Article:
The field of data science is so vastly big; often, people fail to see that there are a lot more to than, say, inventing an artificial intelligence, such as Jarvis. Let me take it back; most data science teams don't make Jarvis. I don't think it is even possible as of today's technology to make something as complicated as Jarvis. In my previous experience, the most exciting part of the day as an data scientists are:
When I can set up Tensorflow-serving server (don't ask me to do this again)
When I understand the difference of active and inactive in 'user_status' column
When the machine learning accuracy is that bad (anything above the baseline is sufficient)
When the boss is on leave (the happiest moment, indeed)
With jokes aside, allow me to introduce what is expected from a data science team in a conventional company. I may be barely scratching the surface, but again, no one has scratched any surface on this matter in any detail, so I am just going to do that and be happy.
As a disclaimer, I should say that what I am about to tell you may not apply to all data science teams everywhere. Especially, not those IT companies who are leading the cutting-edge technology innovations. The following may apply to the companies who are the consumer of the big data technology and infrastructure.
1. Glorified data analysts
Unless your company is a startup in the recent five years, the chances are that your team is not that old. Data science team all start somewhere, usually as a part of the marketing department or analytics department. Moreover, they work on things what used to be data analysts' tasks with a flare of big data techniques.
You will be asked to build a dashboard using popular big data visualisation tools such as Google Analytics or Tableau. You may also be asked to do an in-depth analysis of subjects that your company cares about: user segmentation (using clustering), user behavior analysis using time-series, or profit optimisation strategy using Bayes theorem. You will be required to know at least how to work using SQL and some kind of data analysis package/language: R, SAS, or Python. I believe these tasks are all very important, as no decision can be made unless we understand what the data is telling us.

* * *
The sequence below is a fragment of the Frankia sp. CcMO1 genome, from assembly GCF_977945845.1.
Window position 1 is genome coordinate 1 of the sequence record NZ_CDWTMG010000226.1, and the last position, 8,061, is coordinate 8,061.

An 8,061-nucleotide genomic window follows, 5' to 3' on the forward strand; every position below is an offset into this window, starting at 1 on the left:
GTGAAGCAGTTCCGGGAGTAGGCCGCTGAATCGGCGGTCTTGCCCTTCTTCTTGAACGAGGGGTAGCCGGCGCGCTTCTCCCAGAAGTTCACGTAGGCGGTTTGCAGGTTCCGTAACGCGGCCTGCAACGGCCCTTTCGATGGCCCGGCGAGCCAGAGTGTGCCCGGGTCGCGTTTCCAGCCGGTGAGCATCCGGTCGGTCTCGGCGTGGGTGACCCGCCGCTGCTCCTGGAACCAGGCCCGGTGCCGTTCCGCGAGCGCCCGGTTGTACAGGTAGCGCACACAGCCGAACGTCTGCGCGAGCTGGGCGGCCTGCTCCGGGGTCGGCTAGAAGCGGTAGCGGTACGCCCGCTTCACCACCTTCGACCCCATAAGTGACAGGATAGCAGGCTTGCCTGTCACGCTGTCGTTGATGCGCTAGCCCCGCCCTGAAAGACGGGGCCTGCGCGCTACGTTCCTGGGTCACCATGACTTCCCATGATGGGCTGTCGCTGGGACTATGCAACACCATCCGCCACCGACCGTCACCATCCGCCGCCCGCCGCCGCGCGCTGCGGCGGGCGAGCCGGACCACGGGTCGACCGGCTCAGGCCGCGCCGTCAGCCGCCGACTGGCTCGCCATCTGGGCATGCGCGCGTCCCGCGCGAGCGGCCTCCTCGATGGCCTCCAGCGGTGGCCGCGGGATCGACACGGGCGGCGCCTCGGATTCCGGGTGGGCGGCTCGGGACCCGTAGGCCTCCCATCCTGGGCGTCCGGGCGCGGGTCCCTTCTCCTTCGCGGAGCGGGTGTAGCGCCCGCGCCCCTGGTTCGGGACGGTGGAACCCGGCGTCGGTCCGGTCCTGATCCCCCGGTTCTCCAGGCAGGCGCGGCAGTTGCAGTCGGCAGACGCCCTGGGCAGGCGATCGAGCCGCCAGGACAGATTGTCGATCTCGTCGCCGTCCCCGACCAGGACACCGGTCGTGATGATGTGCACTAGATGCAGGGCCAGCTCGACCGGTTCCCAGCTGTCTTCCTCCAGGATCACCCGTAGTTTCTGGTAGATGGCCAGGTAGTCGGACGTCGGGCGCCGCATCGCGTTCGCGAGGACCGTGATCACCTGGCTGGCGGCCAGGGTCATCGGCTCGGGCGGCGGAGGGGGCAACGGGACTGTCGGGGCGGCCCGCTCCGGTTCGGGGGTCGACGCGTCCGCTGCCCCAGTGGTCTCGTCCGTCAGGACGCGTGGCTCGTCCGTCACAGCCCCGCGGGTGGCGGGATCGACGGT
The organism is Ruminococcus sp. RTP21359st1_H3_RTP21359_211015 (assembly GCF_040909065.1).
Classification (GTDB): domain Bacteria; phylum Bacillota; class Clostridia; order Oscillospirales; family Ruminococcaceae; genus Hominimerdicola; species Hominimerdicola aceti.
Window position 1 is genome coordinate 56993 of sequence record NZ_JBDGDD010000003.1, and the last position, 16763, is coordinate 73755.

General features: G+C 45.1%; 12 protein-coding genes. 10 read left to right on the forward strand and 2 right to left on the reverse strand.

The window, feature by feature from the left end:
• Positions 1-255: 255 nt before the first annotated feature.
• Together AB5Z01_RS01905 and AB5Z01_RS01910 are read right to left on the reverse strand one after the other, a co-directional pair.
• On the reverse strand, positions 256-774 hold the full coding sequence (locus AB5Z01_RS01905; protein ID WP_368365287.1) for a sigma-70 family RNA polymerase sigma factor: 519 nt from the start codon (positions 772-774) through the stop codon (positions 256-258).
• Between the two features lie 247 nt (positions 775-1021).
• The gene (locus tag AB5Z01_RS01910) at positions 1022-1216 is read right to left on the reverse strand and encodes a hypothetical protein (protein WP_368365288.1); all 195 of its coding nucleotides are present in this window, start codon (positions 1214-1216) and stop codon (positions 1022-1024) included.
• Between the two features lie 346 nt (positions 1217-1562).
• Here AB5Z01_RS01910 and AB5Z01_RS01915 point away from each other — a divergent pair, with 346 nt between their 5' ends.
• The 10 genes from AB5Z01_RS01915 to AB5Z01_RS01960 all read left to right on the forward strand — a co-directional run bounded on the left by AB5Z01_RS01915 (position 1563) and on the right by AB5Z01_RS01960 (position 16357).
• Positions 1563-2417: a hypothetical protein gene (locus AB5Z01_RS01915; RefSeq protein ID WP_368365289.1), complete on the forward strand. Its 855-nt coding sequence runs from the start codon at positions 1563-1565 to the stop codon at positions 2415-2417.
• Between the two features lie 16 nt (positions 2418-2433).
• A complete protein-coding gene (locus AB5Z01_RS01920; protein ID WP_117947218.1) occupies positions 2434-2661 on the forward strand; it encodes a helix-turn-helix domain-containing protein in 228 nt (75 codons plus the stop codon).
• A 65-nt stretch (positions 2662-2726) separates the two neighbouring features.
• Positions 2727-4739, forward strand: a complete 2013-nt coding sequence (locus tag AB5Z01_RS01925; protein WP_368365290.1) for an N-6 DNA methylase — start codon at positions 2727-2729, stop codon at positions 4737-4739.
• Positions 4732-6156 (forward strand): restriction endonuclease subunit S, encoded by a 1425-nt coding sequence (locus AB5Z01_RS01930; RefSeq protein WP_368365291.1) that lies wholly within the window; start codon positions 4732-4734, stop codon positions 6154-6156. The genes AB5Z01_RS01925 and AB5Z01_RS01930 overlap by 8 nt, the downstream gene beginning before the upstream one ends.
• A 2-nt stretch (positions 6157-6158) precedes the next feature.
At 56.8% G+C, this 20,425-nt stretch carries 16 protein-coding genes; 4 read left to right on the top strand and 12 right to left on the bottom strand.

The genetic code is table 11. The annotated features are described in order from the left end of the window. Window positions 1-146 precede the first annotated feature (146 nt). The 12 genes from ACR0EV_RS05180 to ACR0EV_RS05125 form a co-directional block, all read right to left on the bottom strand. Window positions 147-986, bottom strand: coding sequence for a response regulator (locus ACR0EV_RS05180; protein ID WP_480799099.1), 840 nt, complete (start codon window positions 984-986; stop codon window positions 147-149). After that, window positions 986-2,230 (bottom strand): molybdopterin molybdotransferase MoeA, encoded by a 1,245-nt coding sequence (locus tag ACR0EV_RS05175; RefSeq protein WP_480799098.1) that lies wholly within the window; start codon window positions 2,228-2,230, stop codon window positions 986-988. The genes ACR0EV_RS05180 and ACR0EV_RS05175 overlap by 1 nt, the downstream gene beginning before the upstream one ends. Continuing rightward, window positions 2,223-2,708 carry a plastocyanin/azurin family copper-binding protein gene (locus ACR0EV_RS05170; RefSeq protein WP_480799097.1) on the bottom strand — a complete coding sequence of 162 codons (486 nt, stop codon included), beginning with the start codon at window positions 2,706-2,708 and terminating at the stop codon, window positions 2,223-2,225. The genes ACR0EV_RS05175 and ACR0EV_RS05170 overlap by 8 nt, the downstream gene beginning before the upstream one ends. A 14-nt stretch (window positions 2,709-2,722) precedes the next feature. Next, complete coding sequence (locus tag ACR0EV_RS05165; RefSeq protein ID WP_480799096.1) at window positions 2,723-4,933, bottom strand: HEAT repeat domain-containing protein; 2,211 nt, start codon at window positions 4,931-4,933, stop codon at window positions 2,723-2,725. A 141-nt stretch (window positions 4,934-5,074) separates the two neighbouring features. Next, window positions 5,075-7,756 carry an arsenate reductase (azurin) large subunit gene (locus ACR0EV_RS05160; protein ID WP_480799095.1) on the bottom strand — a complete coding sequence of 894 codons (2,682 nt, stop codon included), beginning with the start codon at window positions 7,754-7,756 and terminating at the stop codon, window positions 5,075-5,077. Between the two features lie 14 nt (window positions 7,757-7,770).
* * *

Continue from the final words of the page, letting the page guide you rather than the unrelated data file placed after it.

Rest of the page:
1. Build & ship data products
This is especially true if you work in a consumer-facing industry with some platform/product. If your team is required to deliver something to the front-end, then the chances are that your team is comprised of full-stack data scientists, who can do A-to-Z. This is the case of my current work setting. You will work with product managers (PMs) and define requirements, project scopes, and deadlines (one soft-deadline and one hard-decline).
In these kinds of tasks, data science part is over rather quickly, but you will spend more time perfecting data pipelines and APIs, ensuring data capture, and most importantly, doing the load test, and QA. It requires lots of CS skills (at least, you need to understand what is going on).
3. Data cleaning, cleaning, and cleaning
This is where I believe most data science teams spend most of their time: data migration and data cleansing. I spend a lot my time digging through data to investigate and determine whether the data is correct and reliable. We spent two months on migrating our data source from one solution to another solution. We have built numerous APIs just to check data's reliability real-time. We accumulate some data tables updates because we are afraid the data may not come tomorrow.
These tasks are very important, and it comes before everything else. Unfortunately, data cleaning never ends. There is always more data to be cleaned (or thrown away).
This is what I want to spend more time, but do not get to because of 1, 2, 3 above. I'd like to devote a portion of my team's resource to research projects. These projects may not be directly related to the company's profit, but in the long term, are expected to benefit the team's understanding of data.